Sunday, May 19, 2013

in the middle

I'm feeling very middle-aged lately. My left knee is hurting for some unknown (probably arthritic) reason, and when I go for my usual runs, the toes on both feet, but mostly my left foot, go inexplicably numb. If I don't run, then my feet and legs hurt every morning when I get out of bed, stiff, and crackly.

The battle with my metabolism goes on and on, and I fight my genetics, my love for food, and my occasional periods of total physical inertia. Contrary to popular belief, I don't *like* to run, and I enjoy lounging on the couch with a good book or television as much as I enjoy being active. I run, as I've said before, so I can eat. Biggest cheap exercise bang for the buck, so I feel slightly panicked when I can't run, or fall out of the habit for periods of time.

Horse riding IS exercise, but it doesn't work the same as running. And no, I don't just sit there.

My stamina and strength seem to rise and fall, dependent upon factors that were non-issues even ten years ago -- how much sleep have I gotten, how hard did I work yesterday, what did I eat, did I drink too much last night?

The kids are fabulous, but also demanding. My name is called constantly, there is bickering and attitude and fighting a good portion of the time. It's always so LOUD. Homework needs to be done, grades need to be monitored, and chores are ever-present and necessary, but the adults have to follow behind all the time to make sure things get done. Sometimes It's just easier to do it yourself. The house is a wreck. I want to decorate, to put up curtains and have nice furniture and accessories, but I can't seem to make that happen. Toys and kid stuff are still everywhere. I'm in a constant state of being thisclose to antiques and nice things without the fear of destruction.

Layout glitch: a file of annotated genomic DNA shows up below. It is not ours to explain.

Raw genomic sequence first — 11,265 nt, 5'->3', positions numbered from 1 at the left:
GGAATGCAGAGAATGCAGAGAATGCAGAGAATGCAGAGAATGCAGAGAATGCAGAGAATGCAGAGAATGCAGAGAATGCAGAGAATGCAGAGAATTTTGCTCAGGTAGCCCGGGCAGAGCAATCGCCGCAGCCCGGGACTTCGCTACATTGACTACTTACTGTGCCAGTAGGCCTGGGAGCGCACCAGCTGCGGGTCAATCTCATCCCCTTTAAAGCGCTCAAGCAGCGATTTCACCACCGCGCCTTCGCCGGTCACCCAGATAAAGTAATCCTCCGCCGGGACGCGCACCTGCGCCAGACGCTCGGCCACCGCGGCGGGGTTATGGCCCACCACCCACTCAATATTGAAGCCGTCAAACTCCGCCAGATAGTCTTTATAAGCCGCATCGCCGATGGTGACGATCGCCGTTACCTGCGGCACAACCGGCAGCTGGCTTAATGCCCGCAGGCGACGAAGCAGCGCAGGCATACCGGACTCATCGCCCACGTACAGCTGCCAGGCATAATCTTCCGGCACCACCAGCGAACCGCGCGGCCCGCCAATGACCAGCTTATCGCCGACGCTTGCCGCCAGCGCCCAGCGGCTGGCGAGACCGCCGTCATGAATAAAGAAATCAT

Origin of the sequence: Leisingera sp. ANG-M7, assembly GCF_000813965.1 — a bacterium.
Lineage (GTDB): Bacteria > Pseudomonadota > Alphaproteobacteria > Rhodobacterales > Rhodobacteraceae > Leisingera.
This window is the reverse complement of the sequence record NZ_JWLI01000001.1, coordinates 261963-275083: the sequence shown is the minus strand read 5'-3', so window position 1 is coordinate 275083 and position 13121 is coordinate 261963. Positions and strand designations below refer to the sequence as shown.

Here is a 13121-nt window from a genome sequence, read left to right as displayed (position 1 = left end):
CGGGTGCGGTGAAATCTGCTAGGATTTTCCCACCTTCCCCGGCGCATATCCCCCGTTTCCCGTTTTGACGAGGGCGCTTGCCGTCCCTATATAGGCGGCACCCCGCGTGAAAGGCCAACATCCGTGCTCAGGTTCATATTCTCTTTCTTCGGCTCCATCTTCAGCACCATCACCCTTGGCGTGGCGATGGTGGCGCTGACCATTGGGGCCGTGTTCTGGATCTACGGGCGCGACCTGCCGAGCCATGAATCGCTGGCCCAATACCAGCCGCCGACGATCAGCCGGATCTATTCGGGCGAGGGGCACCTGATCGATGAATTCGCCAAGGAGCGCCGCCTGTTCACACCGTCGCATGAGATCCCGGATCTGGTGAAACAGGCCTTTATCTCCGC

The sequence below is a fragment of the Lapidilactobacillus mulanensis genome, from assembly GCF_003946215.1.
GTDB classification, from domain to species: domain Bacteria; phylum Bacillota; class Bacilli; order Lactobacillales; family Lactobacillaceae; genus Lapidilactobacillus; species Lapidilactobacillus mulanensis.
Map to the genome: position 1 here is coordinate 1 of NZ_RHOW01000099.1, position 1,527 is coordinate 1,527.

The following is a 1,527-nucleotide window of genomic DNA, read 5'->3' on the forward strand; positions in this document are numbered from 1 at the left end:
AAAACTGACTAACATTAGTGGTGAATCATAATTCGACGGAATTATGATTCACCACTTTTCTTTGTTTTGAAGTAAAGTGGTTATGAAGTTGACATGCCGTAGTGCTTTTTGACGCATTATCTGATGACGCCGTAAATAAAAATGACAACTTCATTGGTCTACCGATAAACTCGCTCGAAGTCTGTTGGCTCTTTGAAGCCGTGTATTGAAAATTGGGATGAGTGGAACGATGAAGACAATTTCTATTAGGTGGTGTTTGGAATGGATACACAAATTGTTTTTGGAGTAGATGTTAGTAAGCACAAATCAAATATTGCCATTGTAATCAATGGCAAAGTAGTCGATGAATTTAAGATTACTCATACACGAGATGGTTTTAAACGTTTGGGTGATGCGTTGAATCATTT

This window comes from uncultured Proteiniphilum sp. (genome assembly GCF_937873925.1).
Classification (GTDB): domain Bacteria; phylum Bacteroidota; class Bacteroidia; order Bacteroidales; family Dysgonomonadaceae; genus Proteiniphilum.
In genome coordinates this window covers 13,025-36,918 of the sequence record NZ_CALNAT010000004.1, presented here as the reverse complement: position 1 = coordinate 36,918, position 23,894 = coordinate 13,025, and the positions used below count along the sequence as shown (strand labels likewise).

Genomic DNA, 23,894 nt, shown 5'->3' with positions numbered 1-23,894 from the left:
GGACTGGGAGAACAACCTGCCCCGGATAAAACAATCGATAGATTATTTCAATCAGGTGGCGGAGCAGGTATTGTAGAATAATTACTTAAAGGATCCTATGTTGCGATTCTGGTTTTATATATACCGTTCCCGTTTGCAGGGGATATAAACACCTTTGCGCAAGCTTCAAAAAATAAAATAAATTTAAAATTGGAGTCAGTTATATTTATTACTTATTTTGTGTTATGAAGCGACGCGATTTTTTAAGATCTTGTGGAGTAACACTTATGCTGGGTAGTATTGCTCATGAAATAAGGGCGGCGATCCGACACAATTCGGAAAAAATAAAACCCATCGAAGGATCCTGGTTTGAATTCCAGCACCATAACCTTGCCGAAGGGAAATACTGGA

Life is easier and more difficult: five schedules, five sets of activities, three school situations, several separate nervous systems all wired in individual manners with separate functionality, but also the ability for some independence and autonomy, for real family fun, and for mobility with fewer encumbrances (no stroller, diaper bag, and other assorted paraphernalia).

There's SO much raw creativity and creative energy pouring out of everyone in the house. It's like living in an artist's colony.

We hang together like a circus with multiple acts, taking turns, but also all going simultaneously. This is how we are, how we are wired, and on the grey days, it's all chaos and cacophony, but on the glorious days, oh!, we LIVE so powerfully and with so much joy!

I worry about getting lost, myself, in the thick forest of my own life. About there not being enough life left to do all the things I really want to try. I feel desperate, sometimes, that time is passing and I am not making the most of all the opportunities that are presented to me, every moment of every day -- to be with my kids, to create, to play and experience, to teach. Am I doing enough? Am I letting them do enough? It's not always possible to tell, while things are still unfolding before you.

And some days, it's hard to remember that I am no longer the targeted demographic for things that don't involve cleaning products or furniture or domestic engineering. I am learning to sink into my roles, to live them as I am and not as I am told to live them.

I care so much less what other people think of who I am, or what I look like, what I wear, eat, create, think, and do.

This is the gift of middle age: the ability to finally reach the top of the hill you've been climbing for decades. About the time you think there are no more destinations, no more goals to reach for or options to choose from, you move past the treeline, and you get a clearer view to the possibilities that you didn't even know were still out there. Now, you can see where you're traveling to, or pick a new destination, because they are all laid out like an endless carpet of prospects. Sometimes the fog rolls in, and the view is obscured, but that never lasts, and if you're patient, the scene becomes visible once more.

Sometimes it's really hard to remember that.

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